alone with you, here, and I wished--that is, ma'am,--Miss Eve--Sir--"

"Speak your wishes, my good old nurse--am I not your own child, and
is not this your own child's"--again Eve hesitated, blushed, and
smiled, ere she pronounced the formidable word--"husband."

"Yes, ma'am; and God be praised that it is so. I dreamt, it is now
four years, Miss Eve; we were then travelling among the Denmarkers,
and I dreamt that you were married to a great prince--"

"But your dream has not come true, my good Nanny, and you see by this
fact that it is not always safe to trust in dreams."

"Ma'am, I do not esteem princes by the kingdoms and crowns, but by
their qualities--and if Mr. Powis be not a prince, who is?"

"That, indeed, changes the matter," said the gratified young wife;
"and I believe, after all, dear Nanny, that I must become a convert
to your theory of dreams."

"While I must always deny it, good Mrs Sidley, if this is a specimen
of its truth," said Paul, laughing. "But, perhaps this prince proved
unworthy of Miss Eve, after all?"

"Not he, sir; he made her a most kind and affectionate husband; not
humouring all her idle wishes, if Miss Eve could have had such
wishes, but cherishing her, and counselling her, and protecting her,
showing as much tenderness for her as her own father, and as much
love for her as I had myself."

"In which case, my worthy nurse, he proved an invaluable husband,"
said Eve, with glistening eyes--"and I trust, too, that he was
considerate and friendly to you?"

"He took me by the hand, the morning after the marriage, and said,
Faithful Ann Sidley, you have nursed and attended my beloved when a
child, and as a young lady; and I now entreat you will continue to
wait on and serve her as a wife to your dying day. He did, indeed,
ma'am; and I think I can now hear the very words he spoke so kindly.
The dream, so far, has come good."

"My faithful Ann," said Paul, smiling, and taking the hand of the
nurse, "you have been all that is good and true to my best beloved,
as a child, and as a young lady; and now I earnestly entreat you to
continue to wait on her, and to serve her as _my_ wife, to your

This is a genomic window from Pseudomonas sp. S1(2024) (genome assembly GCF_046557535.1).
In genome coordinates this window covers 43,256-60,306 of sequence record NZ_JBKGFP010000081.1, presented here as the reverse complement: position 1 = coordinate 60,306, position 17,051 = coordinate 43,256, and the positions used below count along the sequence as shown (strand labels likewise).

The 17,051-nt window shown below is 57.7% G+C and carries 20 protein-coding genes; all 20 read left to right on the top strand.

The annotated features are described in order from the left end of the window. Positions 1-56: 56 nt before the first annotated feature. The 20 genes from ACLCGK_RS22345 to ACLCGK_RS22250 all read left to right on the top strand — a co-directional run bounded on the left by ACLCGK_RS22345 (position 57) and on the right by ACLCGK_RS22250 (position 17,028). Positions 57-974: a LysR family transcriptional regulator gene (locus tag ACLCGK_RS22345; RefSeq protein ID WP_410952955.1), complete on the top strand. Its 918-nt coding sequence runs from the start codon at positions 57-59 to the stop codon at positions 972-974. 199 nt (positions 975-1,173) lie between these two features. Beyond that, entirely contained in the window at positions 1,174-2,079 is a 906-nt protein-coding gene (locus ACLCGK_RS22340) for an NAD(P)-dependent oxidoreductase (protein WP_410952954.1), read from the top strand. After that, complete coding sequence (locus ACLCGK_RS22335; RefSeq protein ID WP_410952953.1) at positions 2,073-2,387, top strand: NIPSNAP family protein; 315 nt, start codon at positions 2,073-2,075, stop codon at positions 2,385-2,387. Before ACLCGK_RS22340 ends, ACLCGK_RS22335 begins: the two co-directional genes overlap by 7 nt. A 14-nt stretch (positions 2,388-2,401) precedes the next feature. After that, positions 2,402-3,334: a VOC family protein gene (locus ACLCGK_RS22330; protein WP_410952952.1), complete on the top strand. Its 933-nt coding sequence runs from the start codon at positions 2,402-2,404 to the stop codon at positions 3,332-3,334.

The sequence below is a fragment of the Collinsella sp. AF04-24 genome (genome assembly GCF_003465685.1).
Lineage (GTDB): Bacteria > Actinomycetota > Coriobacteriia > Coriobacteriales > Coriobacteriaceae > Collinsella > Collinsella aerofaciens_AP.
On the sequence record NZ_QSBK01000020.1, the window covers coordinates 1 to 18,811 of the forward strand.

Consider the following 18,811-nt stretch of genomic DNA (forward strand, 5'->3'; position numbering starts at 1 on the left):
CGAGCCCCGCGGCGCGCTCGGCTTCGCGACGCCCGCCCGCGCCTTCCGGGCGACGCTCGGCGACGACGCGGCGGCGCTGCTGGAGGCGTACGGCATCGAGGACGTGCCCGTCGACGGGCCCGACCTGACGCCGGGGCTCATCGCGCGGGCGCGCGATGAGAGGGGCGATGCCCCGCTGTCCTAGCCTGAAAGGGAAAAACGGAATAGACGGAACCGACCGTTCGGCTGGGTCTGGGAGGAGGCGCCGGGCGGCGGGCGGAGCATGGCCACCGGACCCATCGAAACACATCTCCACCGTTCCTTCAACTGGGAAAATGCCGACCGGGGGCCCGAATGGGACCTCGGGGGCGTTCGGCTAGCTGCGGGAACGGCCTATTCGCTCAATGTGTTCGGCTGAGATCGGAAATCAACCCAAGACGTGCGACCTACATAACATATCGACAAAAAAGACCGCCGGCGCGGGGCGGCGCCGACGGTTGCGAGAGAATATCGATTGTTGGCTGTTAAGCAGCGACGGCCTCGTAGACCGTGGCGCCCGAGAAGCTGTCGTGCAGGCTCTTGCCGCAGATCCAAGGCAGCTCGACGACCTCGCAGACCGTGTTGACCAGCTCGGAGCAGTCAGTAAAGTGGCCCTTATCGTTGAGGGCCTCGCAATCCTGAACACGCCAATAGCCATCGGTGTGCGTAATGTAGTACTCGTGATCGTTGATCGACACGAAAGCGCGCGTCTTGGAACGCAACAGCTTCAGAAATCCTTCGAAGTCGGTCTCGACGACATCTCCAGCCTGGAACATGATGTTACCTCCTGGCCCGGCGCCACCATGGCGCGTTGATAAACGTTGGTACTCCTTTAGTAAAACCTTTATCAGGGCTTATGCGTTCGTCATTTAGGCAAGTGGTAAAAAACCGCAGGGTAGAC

dying day."

Nanny clapped her hands with a scream of delight, and bursting into
tears, she exclaimed, as she hurried from the room,

"It has all come true--it has all come true!"

A pause of several minutes succeeded this burst of superstitious but
natural feeling.

"All who live near you appear to think you the common centre of their
affections," Paul resumed; when his swelling heart permitted him to

"We have hitherto been a family of love--God grant it may always
continue so."

Another delicious silence, which lasted still longer than the other,
followed. Eve then looked up into her husband's face with a gentle
curiosity, and observed--

"You have told me a great deal, Powis--explained all but one little
thing, that, at the time, caused me great pain. Why did Ducie, when
you were about to quit the Montauk together, so unceremoniously stop
you, as you were about to get into the boat first; is the etiquette
of a man-of-war so rigid as to justify so much rudeness, I had almost
called it--?"

"The etiquette of a vessel of war is rigid certainly, and wisely so.
But what you fancied rudeness, was in truth a compliment. Among us
sailors, it is the inferior who goes first _into_ a boat, and
who _quits_ it last."

"So much, then, for forming a judgment, ignorantly! I believe it is
always safer to have no opinion, than to form one without a perfect
knowledge of all the accompanying circumstances."

"Let us adhere to this safe rule through life, dearest, and we may
find its benefits. An absolute confidence, caution in drawing
conclusions, and a just reliance on each other, may keep us as happy
to the end of our married life, as we are at this blessed moment,
when it is commencing under auspices so favourable as to seem almost